Because of issues like this, many of the COP talks in the past have resulted in little to no progress and the agreement made at this talk still has a great deal of work to be done on it before global warming ceases to be a threat.
Civilian or corporate
In an interview with Nicolas Haeringer, the France campaigner for civil society group 350, an important point was raised about another side of the global warming debate.
So often, with campaigns such as recycling and Green Week, the public can feel that the burden lies on them when it comes to climate change; but, Nicolas points out, 90 companies are responsible for two-thirds of man-made global warming.
Because of this, he argues, it is the companies that have to change and that, even if every person was to become greener but the big companies were not to, there wouldn’t be enough of a difference to the climate to make any significant change.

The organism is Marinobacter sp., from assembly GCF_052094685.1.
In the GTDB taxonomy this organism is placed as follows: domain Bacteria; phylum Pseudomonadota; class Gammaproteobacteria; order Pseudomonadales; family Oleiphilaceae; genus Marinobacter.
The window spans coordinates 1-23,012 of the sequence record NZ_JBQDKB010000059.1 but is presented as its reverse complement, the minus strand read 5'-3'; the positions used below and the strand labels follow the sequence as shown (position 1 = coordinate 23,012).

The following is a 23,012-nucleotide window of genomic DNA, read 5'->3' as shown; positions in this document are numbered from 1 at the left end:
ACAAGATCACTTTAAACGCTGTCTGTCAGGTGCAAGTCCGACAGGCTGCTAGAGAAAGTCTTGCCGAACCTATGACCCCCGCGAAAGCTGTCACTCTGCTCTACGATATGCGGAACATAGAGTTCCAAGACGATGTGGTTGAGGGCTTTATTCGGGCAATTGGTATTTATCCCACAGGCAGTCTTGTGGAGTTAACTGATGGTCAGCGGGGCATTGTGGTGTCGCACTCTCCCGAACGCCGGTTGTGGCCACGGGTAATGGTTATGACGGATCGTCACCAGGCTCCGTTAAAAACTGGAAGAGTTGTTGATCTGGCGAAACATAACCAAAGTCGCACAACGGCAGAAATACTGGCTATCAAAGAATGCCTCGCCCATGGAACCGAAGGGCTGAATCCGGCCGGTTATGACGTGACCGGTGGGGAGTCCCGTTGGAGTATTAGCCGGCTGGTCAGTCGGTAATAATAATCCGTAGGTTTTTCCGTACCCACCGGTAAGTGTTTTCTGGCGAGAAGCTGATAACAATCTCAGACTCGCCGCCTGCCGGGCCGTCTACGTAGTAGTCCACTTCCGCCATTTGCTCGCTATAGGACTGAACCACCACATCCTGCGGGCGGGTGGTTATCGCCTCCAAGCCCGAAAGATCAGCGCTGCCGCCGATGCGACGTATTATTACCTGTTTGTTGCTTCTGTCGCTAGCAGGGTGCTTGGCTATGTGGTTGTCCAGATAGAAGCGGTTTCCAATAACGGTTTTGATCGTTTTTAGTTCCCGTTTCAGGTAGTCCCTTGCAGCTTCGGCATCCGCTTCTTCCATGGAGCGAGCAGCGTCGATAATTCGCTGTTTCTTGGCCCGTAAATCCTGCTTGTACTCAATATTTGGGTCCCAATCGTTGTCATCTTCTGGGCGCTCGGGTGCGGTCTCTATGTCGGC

He also noted that many of the poor in the suburbs of Paris need things such as cars because the public transport doesn’t reach them and they can’t work without a car – even though car ownership is considered to be a bad thing.
Clara Paillard, an association executive for PCS, a UK trade union, told a similar story, highlighting the fact that, not only do oil companies contribute significantly to global warming, but they have connections with many seemingly harmless companies and museums such as the Tate.
In fact, during the weekend of the Global Village, a protest occurred at the Tate because of their acceptance of support by oil companies.